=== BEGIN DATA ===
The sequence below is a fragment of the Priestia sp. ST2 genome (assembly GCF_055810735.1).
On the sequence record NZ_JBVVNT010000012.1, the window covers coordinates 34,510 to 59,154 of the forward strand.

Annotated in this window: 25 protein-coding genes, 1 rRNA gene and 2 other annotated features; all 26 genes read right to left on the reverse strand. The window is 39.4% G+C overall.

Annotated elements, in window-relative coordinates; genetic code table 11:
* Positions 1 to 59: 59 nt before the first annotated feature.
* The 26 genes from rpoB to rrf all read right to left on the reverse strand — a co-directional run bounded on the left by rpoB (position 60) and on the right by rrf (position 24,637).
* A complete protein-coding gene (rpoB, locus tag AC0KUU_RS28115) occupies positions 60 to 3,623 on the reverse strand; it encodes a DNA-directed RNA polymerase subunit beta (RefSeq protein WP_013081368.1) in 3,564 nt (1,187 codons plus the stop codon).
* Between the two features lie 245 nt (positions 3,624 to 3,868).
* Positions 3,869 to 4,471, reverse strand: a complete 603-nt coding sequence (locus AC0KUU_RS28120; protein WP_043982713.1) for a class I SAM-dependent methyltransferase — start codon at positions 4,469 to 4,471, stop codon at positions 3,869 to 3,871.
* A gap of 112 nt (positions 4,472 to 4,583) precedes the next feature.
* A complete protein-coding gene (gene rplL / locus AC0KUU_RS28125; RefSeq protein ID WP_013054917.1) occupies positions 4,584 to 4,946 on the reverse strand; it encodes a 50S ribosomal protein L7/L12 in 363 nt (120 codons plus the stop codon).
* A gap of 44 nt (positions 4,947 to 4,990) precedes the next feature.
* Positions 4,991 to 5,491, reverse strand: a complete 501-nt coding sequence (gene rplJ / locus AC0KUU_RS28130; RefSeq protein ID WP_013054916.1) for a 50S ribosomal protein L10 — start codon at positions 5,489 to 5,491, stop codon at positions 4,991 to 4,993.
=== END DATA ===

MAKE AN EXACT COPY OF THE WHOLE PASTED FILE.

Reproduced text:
The sequence below is a fragment of the Priestia sp. ST2 genome (assembly GCF_055810735.1).
On the sequence record NZ_JBVVNT010000012.1, the window covers coordinates 34,510 to 59,154 of the forward strand.

Annotated in this window: 25 protein-coding genes, 1 rRNA gene and 2 other annotated features; all 26 genes read right to left on the reverse strand. The window is 39.4% G+C overall.

Annotated elements, in window-relative coordinates; genetic code table 11:
* Positions 1 to 59: 59 nt before the first annotated feature.
* The 26 genes from rpoB to rrf all read right to left on the reverse strand — a co-directional run bounded on the left by rpoB (position 60) and on the right by rrf (position 24,637).
* A complete protein-coding gene (rpoB, locus tag AC0KUU_RS28115) occupies positions 60 to 3,623 on the reverse strand; it encodes a DNA-directed RNA polymerase subunit beta (RefSeq protein WP_013081368.1) in 3,564 nt (1,187 codons plus the stop codon).
* Between the two features lie 245 nt (positions 3,624 to 3,868).
* Positions 3,869 to 4,471, reverse strand: a complete 603-nt coding sequence (locus AC0KUU_RS28120; protein WP_043982713.1) for a class I SAM-dependent methyltransferase — start codon at positions 4,469 to 4,471, stop codon at positions 3,869 to 3,871.
* A gap of 112 nt (positions 4,472 to 4,583) precedes the next feature.
* A complete protein-coding gene (gene rplL / locus AC0KUU_RS28125; RefSeq protein ID WP_013054917.1) occupies positions 4,584 to 4,946 on the reverse strand; it encodes a 50S ribosomal protein L7/L12 in 363 nt (120 codons plus the stop codon).
* A gap of 44 nt (positions 4,947 to 4,990) precedes the next feature.
* Positions 4,991 to 5,491, reverse strand: a complete 501-nt coding sequence (gene rplJ / locus AC0KUU_RS28130; RefSeq protein ID WP_013054916.1) for a 50S ribosomal protein L10 — start codon at positions 5,489 to 5,491, stop codon at positions 4,991 to 4,993.